Browse by author
Lookup NU author(s): Professor Stephen McHanwell
Full text for this publication is not currently held within this repository. Alternative links are provided below where available.
This study set out to ascertain whether the context in which anatomy is learnt made a difference to students' perceptions of learning. An Approach to Learning Inventory (ASSIST) and a 31-item Anatomy Learning Experience Questionnaire (ALE) were administered to 224 students (77 dental, 132 medical and 19 speech and language) as a multi-site study. Results revealed that 45% adopted a strategic, 39% a deep and 14% a surface approach. Trends between professions are similar for a deep or strategic approach (both similar to 40%). However, a surface approach differed between professions (7% dentistry, 16% medicine, 26% speech and language science). Dental students responded more to being able to use their knowledge than did other groups (P=0.0001). Medical students found the dissecting environment an intimidating one and subsequently reported finding online resources helpful (P=0.015 and P=0.003, respectively). Speech and language science students reported that they experienced greater difficulties with learning anatomy; they reported finding the amount to learn daunting (P=0.007), struggled to remember what they did last semester (P=0.032) and were not confident in their knowledge base (P=0.0001). All students responded strongly to the statement I feel that working with cadaveric material is an important part of becoming a doctor/dentist/health care professional'. A strong response to this statement was associated with students adopting a deep approach (P=0.0001). This study has elucidated that local curriculum factors are important in creating an enabling learning environment. There are also a number of generic issues that can be identified as being inherent in the learning of anatomy as a discipline and are experienced across courses, different student groups and institutions.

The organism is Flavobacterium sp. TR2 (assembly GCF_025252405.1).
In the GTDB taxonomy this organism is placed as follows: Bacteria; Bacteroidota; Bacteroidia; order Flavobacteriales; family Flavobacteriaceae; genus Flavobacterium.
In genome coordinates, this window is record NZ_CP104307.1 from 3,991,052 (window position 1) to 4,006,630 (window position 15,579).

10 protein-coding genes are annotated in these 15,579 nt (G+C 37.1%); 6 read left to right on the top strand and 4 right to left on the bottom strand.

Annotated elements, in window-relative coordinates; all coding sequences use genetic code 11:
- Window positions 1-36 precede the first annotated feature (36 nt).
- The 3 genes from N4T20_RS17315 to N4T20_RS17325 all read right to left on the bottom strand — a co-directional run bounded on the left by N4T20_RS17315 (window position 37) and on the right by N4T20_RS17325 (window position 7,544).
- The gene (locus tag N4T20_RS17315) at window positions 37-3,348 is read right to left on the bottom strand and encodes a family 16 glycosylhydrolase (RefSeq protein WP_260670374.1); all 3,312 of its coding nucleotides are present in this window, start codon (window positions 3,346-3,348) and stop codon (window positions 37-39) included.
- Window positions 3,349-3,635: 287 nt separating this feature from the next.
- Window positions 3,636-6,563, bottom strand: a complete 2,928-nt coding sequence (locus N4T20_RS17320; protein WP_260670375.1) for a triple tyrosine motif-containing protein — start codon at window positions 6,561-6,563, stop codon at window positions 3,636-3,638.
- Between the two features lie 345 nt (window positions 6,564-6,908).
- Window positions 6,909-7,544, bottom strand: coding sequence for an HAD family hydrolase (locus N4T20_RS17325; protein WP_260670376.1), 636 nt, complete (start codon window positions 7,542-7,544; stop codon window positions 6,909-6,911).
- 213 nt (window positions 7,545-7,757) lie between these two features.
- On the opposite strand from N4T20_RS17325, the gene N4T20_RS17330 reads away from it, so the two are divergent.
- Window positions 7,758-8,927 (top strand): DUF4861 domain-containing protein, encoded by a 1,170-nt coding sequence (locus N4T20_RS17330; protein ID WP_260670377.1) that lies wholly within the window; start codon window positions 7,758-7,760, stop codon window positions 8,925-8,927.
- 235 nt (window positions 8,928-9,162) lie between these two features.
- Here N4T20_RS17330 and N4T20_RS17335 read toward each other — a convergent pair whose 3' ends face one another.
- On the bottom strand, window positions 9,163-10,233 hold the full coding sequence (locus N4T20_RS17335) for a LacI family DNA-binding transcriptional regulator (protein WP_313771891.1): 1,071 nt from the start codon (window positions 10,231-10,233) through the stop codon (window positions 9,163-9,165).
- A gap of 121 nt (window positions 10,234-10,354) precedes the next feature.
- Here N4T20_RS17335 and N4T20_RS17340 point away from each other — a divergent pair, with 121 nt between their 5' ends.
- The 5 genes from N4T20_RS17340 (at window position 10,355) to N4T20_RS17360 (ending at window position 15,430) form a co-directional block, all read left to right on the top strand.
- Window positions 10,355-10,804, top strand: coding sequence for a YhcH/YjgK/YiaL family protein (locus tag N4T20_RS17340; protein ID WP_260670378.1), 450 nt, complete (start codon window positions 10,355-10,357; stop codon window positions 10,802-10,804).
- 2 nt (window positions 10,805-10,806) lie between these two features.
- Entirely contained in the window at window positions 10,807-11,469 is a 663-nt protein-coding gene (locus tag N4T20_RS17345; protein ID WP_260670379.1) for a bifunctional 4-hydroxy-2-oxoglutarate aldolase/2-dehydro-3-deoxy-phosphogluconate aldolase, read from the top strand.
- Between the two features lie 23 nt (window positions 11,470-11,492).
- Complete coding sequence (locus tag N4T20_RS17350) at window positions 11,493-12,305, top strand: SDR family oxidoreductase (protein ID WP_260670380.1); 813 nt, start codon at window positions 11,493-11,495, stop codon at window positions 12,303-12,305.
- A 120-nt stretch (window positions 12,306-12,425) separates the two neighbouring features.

Author(s): Smith CF, Martinez-Alvarez C, McHanwell S
Publication type: Article
Publication status: Published
Journal: Journal of Anatomy
Print publication date: 12/08/2013
ISSN (print): 0021-8782
ISSN (electronic): 1469-7580
Altmetrics provided by Altmetric